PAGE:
The draft law was pushed for consideration by the Ministry of Welfare, which has indicated that “Latvia shall apply the values, principles and norms included in the Constitution of the Republic of Latvia in the implementation of the Convention, especially regarding the protection of human rights, equality between women and men and the protection and support of the rights of marriage, family, parents and children”.
The need for a Convention was justified by Prime Minister Evika Siliņa (New Unity) on occasions such as the tragic murder in Jēkabpils and the release of the husband of another woman from custody after he stabbed his wife ten times.
“There will be a declaration clearly stating that the entire declaration is in accordance with our Constitution,” Siliņa said the day before the government meeting.
The Convention will be accompanied by a declaration stating that “the Republic of Latvia considers that the purpose of the Convention is to protect women from all forms of violence, as well as to prevent, punish and eradicate violence against women and domestic violence”.
“The Republic of Latvia declares that it will apply the Convention within the framework of the values, principles, and norms contained in the Constitution of the Republic of Latvia, in particular with regard to the protection of human rights, equality between women and men and the protection and support of marriage, family, parents, and children's rights,” the declaration stated.
The Minister of Welfare Uldis Augulis (Union of Greens and farmers) said that the Convention is accompanied by an explanation that the term “social sex” which caused the dispute does not refer to gender, but to social role and does not include the obligation to introduce any other gender into Latvian society, education and justice system, and does not oblige other interpretations of norms, marriage, family, parents and children's rights and protection thereof included in the Constitution.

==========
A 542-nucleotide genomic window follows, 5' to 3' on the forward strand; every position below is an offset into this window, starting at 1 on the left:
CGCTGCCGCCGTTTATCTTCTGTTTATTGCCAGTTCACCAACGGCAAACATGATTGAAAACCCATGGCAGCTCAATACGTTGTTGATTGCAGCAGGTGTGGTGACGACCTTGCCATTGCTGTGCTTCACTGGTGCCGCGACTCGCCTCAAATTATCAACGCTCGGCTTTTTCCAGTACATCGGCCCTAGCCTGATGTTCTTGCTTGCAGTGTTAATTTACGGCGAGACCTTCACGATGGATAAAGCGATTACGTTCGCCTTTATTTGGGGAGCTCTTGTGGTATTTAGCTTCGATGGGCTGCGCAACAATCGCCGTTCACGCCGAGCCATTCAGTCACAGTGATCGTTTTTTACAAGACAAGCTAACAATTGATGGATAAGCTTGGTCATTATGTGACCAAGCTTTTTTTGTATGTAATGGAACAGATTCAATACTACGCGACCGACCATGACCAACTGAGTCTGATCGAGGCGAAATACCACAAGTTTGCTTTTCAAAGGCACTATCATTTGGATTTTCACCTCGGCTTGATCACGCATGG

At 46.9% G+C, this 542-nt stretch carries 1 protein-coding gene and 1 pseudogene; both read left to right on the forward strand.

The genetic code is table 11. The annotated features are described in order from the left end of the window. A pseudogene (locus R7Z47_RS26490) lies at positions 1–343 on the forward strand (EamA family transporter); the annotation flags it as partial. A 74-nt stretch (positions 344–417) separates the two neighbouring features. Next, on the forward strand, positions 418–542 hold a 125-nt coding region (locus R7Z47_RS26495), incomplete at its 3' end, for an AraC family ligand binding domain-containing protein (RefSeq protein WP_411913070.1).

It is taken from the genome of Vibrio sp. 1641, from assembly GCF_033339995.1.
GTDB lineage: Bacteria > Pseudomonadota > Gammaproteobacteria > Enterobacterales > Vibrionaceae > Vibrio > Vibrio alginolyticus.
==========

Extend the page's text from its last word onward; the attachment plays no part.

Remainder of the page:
Countries that have adopted the Istanbul Convention should develop a coherent policy on violence against women and domestic violence, as well as inter-institutional cooperation with non-governmental organizations, civic society and the media. The Convention also stresses the need to compile statistics on cases of violence against women and domestic violence.
The Istanbul Convention was adopted by the Council of Europe as early as 2011. It entered into force in 2014 and was signed by the European Union in June 2017. It is the first international document of its kind.
Although the EU had signed the document, it has so far delayed full ratification because some Member States have refused to do so.
While most countries have already ratified the Convention at the national level and had no objection to ratification at the EU level, seven countries - Armenia, Bulgaria, Czech Republic, Hungary, Latvia, Lithuania, and Slovakia - have still not ratified it. Azerbaijan is the only country in the Council of Europe that has neither signed nor ratified the Convention.